There's an odd parallel between CSG in Australia and shale gas which is so far mostly in the US. This is the so called 'Red Queen' effect whereby drilling effort has to get more frantic to maintain the gas flow. The best sites were probably the first to be drilled now depletion and landholder resistance is setting in.

    Since we need decades of gas for peaking power and heat applications perhaps LNG export from Gladstone is ill considered.

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  3. John Cokley

    Associate Professor in Journalism at Swinburne University of Technology

    There's a good opportunity for journalists here, especially those with ongoing relationships with Lockyer. And that's to stay in touch with him, introduce him to farmers and Greens opposed to CSG mining, and see what happens then ... and report on it. i'm a little disappointed that some reporters are willing merely to observe what's going on (Lockie turns to PR?) and take everything at face value instead of exploring issues behind the scenes and challenging the status quo. I reckon Lockie the footballer would *want* people to challenge his new role and at least to scratch the surface.

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    1. Andy Saunders

      Consultant

      In reply to John Cokley

      I'm sorry, John, but anyone who uses the term "mining" in the context of CSG should maybe remove any reference to journalism from their CV? Applies also to John Newton. Shows ignorance.

      CSG is not mined. Easy to find this out. Even doing a cursory wikipedia search (http://en.wikipedia.org/wiki/Coalbed_methane if you struggle with that). Surely journalists can/should do that?

      Why is that important? CSG also usually isn't fracked. So all the "fracking is bad" commentary is usually irrelevant to CSG.

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    2. Peter Brennan

      Academic Director

      In reply to Andy Saunders

      Sorry Andy but with all due respect you are the one showing your ignorance. My Australian Concise Oxford Dictionary defines mining as "making a hole or passage underground." If you don't think the Coal Seam Gas miners are making a passage under the ground then you really need to come out here and see for yourself. May I respectfully suggest you educate yourself before accusing others of ignorance.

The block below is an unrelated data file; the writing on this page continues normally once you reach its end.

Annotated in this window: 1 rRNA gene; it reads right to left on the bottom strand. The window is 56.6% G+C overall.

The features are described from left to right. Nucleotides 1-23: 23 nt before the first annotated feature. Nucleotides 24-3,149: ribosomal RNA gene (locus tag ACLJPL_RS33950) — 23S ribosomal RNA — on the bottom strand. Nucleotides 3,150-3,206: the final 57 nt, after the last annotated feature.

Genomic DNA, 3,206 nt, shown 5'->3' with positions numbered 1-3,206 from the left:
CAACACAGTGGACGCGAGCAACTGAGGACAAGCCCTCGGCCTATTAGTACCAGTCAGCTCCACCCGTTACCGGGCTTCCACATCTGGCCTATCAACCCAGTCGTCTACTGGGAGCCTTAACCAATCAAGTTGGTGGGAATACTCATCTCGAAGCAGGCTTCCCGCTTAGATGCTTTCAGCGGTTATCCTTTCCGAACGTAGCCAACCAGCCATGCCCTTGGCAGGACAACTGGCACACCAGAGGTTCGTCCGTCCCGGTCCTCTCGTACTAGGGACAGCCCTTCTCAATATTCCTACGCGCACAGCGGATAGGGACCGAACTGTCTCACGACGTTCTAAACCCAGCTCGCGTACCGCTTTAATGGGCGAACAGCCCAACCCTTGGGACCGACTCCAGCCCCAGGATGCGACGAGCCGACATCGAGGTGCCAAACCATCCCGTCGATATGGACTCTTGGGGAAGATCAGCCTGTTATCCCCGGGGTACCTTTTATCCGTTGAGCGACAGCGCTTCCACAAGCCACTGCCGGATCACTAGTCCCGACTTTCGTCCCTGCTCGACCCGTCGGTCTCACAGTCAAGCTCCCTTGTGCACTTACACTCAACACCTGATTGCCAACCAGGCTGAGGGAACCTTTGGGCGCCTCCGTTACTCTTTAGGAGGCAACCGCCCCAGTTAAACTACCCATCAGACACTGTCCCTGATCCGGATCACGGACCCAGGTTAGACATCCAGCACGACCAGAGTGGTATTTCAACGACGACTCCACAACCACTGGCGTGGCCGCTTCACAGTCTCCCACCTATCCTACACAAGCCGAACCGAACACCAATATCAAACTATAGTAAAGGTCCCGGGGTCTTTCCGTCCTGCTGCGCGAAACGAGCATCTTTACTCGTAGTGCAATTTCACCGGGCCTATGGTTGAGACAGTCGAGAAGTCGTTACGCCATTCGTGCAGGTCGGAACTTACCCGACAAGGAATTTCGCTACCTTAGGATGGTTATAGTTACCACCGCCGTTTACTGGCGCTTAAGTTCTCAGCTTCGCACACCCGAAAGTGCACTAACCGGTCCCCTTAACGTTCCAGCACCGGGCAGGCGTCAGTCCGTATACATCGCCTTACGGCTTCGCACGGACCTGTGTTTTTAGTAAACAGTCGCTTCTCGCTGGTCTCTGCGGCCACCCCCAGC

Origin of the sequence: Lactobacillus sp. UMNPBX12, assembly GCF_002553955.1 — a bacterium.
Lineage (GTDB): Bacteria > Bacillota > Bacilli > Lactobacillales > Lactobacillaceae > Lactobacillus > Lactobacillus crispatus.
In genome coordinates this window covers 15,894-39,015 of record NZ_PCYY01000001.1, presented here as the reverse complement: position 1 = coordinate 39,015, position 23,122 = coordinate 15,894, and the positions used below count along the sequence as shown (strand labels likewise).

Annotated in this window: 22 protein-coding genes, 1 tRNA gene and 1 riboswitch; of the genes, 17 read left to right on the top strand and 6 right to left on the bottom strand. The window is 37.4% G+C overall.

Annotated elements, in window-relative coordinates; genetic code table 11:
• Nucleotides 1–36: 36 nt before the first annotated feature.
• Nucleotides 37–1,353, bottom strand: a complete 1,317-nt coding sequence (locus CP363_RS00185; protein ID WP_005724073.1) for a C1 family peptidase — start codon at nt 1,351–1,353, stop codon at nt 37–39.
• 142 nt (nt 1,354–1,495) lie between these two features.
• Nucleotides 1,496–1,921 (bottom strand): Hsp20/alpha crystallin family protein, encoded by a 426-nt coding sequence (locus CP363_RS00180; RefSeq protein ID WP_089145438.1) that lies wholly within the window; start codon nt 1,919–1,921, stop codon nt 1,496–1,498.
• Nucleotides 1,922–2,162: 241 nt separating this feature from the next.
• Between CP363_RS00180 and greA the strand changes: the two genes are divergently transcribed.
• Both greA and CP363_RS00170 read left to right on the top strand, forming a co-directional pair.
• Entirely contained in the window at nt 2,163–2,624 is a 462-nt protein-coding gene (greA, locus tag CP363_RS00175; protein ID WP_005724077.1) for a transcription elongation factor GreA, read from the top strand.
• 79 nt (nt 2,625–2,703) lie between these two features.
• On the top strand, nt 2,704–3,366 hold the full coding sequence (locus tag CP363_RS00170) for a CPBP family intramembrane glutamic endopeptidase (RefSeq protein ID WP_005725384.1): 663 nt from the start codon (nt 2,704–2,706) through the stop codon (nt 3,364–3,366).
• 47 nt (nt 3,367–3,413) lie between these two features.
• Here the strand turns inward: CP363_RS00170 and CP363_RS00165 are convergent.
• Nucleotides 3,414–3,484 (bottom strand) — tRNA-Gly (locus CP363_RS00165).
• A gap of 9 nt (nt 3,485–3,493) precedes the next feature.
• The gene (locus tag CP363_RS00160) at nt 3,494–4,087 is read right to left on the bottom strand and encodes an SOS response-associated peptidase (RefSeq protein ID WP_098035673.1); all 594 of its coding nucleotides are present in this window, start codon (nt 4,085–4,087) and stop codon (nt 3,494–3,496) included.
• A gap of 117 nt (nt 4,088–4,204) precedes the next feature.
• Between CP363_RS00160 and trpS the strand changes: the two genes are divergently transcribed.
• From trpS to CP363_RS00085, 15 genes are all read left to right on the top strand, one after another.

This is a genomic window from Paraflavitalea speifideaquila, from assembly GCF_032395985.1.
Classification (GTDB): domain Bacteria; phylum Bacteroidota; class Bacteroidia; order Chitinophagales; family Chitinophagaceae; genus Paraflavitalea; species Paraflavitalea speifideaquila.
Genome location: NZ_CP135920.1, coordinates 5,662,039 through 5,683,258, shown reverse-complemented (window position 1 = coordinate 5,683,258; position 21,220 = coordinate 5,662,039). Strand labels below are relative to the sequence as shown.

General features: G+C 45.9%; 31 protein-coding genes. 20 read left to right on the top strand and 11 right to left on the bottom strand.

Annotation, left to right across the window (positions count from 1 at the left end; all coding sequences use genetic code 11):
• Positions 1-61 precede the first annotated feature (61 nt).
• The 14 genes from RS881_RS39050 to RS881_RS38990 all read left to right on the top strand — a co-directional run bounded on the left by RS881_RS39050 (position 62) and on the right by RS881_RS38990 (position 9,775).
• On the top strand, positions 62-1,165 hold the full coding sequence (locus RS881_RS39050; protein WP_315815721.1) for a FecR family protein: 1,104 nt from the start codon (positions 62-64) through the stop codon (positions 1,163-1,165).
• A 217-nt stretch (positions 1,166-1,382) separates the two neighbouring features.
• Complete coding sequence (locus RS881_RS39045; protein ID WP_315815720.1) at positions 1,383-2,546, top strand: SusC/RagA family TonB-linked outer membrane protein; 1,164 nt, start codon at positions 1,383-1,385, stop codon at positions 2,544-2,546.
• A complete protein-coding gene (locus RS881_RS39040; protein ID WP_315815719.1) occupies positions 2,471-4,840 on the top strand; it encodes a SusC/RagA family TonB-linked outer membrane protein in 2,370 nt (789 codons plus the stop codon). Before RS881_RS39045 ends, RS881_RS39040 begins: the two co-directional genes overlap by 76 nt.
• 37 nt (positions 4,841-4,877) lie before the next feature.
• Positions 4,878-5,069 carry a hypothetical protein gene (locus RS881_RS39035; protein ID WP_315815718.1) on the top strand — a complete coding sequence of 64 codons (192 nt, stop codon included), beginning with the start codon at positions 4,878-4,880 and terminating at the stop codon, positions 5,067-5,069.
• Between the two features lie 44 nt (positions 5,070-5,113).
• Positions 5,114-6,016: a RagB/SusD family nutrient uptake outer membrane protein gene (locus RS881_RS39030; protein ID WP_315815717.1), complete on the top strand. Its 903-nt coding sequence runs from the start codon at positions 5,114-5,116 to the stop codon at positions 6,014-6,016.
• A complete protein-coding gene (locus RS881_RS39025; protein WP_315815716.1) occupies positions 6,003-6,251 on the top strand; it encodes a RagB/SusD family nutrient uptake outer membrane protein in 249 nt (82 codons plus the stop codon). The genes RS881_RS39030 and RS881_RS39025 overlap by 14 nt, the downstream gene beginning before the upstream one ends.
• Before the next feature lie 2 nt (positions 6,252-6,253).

The other way you show your ignorance is by trying to distract the conversation from the real issues.

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    3. Andy Saunders

      Consultant

      In reply to Peter Brennan

      Peter;

      I don't regard the Australian Concise Oxford Dictionary as the last word in coal-seam gas terminology. It's a general reference book compiled by many well-meaning authors, but I doubt any with significant experience in CSG and/or mining.

      No-one in the CSG industry calls it mining. I'm letting the "ignorance" comment slide as I'm sure you don't know me or my knowledge.

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    4. Peter Blackwell

      Supply Chain Consultant - realist

      In reply to John Cokley

      Excellent point John - I would be hopeful Darren is able to put principle above payment and hold his clinet to account if he feels it necessary.

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  4. Mike Swinbourne

    logged in via Facebook

    Yeah, because when I want to know about the environmental and societal impacts of an industry like coal seam gas, I always ask a footballer.

    Why bother with scientists?

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    1. Grant Burfield

      Dr

      In reply to Mike Swinbourne

      Why bother with scientists?

      Indeed. Why don't the anti-CSG folks get some celebrities to put their case?

      A couple of prats standing in front of a long closed Battersea power station should do the trick.

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  5. Anthony Nolan

    Ruminant

    Employing Lockyer as a PR front for the insidious CSG industry proves beyond doubt that those employing him think that Queenslanders are stupid. Maybe they're right.

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  6. Drew Morris

    Environment Officer

    I was pretty surprised to see these ads in the paper.

    While lockyer would be a 'bargain at any price' for APLNG - and unlikely to negatively impact on their reputation, the author makes no real mention of the potential impact of this business relationship on Lockyer's reputation.